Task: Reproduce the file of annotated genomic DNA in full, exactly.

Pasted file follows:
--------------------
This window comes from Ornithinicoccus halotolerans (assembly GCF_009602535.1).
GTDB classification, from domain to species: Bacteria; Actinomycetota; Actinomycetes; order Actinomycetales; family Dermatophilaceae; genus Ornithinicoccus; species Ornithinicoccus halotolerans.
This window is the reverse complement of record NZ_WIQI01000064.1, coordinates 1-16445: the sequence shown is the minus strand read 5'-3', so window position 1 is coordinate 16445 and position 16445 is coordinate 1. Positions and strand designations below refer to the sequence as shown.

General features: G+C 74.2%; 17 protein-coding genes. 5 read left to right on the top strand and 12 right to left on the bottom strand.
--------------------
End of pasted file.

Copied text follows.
This window comes from Ornithinicoccus halotolerans (assembly GCF_009602535.1).
GTDB classification, from domain to species: Bacteria; Actinomycetota; Actinomycetes; order Actinomycetales; family Dermatophilaceae; genus Ornithinicoccus; species Ornithinicoccus halotolerans.
This window is the reverse complement of record NZ_WIQI01000064.1, coordinates 1-16445: the sequence shown is the minus strand read 5'-3', so window position 1 is coordinate 16445 and position 16445 is coordinate 1. Positions and strand designations below refer to the sequence as shown.

General features: G+C 74.2%; 17 protein-coding genes. 5 read left to right on the top strand and 12 right to left on the bottom strand.